Results and conclusions: TBT disrupted the dynamics of neutral lipids, impairing the transfer of triacylglycerols to eggs and hence promoting their accumulation in adult individuals. TBT's disruptive effects translated into a lower fitness for offspring and adults. Co-regulation of gene transcripts suggests that TBT activates the ecdysone, JH, and RXR receptor signaling pathways, presumably through the already proposed interaction with RXR. These findings indicate the presence of obesogenic effects in a nonvertebrate species.

No MeSH data available.


Transcription patterns (mean ± SE; n = 5) shown by the number of mRNA copies of the eight studied genes (HR3, EcRB, Neverland, HR38, MET, SRC, Hb2, and RXR), relative to G3PDH, across the adolescent instar in females exposed to TBT L (gray triangles), TBT H (black triangles), or the carrier solvent (open circles).
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f3: Transcription patterns (mean ± SE; n = 5) shown by the number of mRNA copies of the eight studied genes (HR3, EcRB, Neverland, HR38, MET, SRC, Hb2, and RXR), relative to G3PDH, across the adolescent instar in females exposed to TBT L (gray triangles), TBT H (black triangles), or the carrier solvent (open circles).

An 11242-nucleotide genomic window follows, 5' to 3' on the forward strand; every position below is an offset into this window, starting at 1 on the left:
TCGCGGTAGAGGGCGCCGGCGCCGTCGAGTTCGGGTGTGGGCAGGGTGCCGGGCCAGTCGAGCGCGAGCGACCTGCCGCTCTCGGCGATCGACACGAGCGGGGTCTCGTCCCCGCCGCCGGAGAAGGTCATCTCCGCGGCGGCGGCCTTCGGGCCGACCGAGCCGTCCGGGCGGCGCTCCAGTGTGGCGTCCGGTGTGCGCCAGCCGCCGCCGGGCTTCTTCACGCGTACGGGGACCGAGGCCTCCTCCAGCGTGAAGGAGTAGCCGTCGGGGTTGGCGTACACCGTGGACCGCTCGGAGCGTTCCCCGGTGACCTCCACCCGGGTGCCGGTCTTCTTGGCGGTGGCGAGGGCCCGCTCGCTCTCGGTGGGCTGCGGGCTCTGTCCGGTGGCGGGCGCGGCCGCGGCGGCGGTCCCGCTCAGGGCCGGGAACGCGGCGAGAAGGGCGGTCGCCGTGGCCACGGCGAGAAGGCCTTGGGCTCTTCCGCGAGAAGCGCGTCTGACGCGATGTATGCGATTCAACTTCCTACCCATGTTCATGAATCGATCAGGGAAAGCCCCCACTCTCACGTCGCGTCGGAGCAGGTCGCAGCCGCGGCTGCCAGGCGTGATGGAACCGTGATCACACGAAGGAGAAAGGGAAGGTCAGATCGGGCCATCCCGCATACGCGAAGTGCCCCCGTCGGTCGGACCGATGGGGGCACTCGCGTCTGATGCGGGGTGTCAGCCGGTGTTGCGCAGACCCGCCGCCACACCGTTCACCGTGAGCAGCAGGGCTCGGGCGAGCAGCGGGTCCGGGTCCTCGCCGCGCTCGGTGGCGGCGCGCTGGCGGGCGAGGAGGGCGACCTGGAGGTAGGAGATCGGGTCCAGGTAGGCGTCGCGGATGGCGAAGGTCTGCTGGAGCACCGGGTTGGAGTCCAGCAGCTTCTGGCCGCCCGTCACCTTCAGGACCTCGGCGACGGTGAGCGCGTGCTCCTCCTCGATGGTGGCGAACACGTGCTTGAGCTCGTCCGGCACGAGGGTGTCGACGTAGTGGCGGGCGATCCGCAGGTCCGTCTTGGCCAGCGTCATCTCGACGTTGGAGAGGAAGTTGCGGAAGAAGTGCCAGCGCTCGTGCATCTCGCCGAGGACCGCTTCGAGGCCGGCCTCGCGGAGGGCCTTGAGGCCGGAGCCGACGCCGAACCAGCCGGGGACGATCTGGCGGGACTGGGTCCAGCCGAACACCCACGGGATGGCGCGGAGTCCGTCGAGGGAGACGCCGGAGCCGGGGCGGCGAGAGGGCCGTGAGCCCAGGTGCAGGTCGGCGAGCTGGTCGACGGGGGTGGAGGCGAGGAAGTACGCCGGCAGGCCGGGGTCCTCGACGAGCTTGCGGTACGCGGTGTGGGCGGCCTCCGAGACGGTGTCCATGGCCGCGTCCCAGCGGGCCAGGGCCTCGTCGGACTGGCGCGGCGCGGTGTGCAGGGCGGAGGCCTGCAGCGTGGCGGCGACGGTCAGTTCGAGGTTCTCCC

Mentions: Gene responses. The profiles of mRNA abundance for the eight genes analyzed in this study during the molting/reproductive cycle in control females are shown in Figure 3. Levels of mRNA of RXR, SRC, EcRB, HR3, and Neverland genes varied during the instar, being highest at 0 and 48 hr, whereas HR38, Hb2, and MET levels remained relatively constant throughout the cycle. TBT treatments significantly increased transcript levels of seven of eight of these genes at least in some phases of the molting/reproductive cycle, including MET and, particularly, Hb2, which remained relatively constant in control conditions (Figure 3; for ANOVA results, see Supplemental Material, Table S5). Affected genes include markers of the ecdysone pathway (EcRB, HR3, Neverland), the juvenile hormone signaling pathway (MET, SRC), and the RXR genes.